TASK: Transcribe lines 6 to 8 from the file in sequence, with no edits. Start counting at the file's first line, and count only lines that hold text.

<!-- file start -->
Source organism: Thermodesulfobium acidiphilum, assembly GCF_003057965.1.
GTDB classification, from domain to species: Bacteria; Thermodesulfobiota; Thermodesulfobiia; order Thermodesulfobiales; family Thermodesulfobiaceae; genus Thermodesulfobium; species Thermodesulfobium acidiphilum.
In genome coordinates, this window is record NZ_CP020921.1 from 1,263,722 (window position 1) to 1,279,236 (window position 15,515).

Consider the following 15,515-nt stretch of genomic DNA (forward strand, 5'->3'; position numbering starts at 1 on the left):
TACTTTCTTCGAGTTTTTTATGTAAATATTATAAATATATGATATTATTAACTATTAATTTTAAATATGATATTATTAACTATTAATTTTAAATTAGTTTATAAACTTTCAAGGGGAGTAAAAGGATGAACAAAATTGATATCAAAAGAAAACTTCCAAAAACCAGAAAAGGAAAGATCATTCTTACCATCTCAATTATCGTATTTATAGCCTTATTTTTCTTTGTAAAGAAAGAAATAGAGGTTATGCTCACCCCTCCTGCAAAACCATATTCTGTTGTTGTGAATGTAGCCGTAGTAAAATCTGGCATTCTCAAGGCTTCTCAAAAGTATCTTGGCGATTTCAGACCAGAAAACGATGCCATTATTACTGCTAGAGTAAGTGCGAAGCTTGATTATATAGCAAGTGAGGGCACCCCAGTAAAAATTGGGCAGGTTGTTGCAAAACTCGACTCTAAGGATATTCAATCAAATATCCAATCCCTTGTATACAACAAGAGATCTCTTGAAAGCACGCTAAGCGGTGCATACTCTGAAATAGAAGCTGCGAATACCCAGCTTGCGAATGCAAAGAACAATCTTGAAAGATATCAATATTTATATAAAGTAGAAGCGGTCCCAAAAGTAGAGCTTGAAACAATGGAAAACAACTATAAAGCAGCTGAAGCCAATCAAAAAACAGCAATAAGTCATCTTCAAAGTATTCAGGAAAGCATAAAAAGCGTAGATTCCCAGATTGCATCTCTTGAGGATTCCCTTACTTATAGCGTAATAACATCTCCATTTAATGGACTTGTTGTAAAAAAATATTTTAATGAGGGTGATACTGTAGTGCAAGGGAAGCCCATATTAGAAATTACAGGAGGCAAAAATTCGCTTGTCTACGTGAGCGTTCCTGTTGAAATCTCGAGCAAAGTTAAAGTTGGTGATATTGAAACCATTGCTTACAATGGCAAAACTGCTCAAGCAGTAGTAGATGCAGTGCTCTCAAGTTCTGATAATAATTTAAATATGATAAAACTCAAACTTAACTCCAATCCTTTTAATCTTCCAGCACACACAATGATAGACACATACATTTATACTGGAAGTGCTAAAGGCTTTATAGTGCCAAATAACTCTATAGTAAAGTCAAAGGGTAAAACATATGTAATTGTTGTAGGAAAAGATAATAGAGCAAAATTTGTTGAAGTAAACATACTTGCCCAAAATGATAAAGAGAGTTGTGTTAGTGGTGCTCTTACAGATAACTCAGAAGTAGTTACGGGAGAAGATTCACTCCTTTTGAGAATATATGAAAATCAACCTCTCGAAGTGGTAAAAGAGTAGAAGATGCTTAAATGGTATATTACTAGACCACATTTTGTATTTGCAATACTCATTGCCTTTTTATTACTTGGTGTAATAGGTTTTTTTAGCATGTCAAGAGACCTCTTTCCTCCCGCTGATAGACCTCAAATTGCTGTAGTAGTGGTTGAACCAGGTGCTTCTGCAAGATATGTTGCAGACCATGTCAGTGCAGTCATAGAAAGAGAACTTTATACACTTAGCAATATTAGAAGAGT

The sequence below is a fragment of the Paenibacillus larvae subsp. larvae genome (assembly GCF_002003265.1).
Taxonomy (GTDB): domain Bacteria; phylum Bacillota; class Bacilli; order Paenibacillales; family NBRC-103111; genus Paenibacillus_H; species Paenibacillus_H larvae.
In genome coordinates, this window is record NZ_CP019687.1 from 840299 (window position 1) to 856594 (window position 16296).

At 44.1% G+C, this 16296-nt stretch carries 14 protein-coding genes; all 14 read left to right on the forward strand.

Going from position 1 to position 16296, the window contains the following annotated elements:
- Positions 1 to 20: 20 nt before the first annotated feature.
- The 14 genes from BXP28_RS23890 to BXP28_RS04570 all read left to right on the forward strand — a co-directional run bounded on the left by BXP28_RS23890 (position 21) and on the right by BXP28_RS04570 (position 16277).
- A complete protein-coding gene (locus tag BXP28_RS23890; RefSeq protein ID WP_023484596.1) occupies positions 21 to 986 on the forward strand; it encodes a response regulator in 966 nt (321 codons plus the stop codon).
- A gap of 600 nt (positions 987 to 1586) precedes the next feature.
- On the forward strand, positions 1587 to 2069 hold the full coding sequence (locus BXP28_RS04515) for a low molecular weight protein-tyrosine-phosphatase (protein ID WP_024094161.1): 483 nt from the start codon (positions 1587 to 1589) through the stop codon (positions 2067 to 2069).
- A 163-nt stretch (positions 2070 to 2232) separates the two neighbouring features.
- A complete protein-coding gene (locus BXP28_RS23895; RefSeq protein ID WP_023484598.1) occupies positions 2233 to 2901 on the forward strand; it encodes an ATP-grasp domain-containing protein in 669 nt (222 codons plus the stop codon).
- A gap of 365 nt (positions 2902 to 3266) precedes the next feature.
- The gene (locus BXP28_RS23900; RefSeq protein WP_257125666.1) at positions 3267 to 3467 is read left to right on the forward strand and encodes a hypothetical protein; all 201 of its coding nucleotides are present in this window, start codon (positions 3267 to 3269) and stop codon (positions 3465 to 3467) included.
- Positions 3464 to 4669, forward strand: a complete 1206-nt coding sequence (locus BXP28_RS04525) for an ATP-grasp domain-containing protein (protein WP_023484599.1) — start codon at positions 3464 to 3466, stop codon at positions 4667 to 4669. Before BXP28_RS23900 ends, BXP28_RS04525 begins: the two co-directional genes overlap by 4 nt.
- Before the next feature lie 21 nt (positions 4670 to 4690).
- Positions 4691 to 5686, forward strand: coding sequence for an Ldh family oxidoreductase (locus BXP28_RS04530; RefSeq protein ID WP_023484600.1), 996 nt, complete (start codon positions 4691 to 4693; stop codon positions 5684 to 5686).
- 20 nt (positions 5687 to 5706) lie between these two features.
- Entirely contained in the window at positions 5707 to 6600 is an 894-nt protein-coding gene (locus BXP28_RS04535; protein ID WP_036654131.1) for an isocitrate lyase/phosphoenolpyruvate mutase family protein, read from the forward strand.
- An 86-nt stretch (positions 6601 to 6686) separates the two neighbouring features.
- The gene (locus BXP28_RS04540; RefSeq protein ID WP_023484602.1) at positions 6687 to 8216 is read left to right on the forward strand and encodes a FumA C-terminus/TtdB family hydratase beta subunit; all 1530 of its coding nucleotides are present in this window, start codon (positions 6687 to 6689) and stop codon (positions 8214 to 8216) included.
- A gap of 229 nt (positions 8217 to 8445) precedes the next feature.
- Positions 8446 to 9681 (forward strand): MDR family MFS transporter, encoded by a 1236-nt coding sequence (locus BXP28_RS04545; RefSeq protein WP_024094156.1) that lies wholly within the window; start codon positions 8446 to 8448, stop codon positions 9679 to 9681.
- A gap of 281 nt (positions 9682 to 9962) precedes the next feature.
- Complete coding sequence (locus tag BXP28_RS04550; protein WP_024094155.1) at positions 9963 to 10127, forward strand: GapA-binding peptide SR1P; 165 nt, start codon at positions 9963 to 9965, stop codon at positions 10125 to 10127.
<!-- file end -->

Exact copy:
The sequence below is a fragment of the Paenibacillus larvae subsp. larvae genome (assembly GCF_002003265.1).
Taxonomy (GTDB): domain Bacteria; phylum Bacillota; class Bacilli; order Paenibacillales; family NBRC-103111; genus Paenibacillus_H; species Paenibacillus_H larvae.
In genome coordinates, this window is record NZ_CP019687.1 from 840299 (window position 1) to 856594 (window position 16296).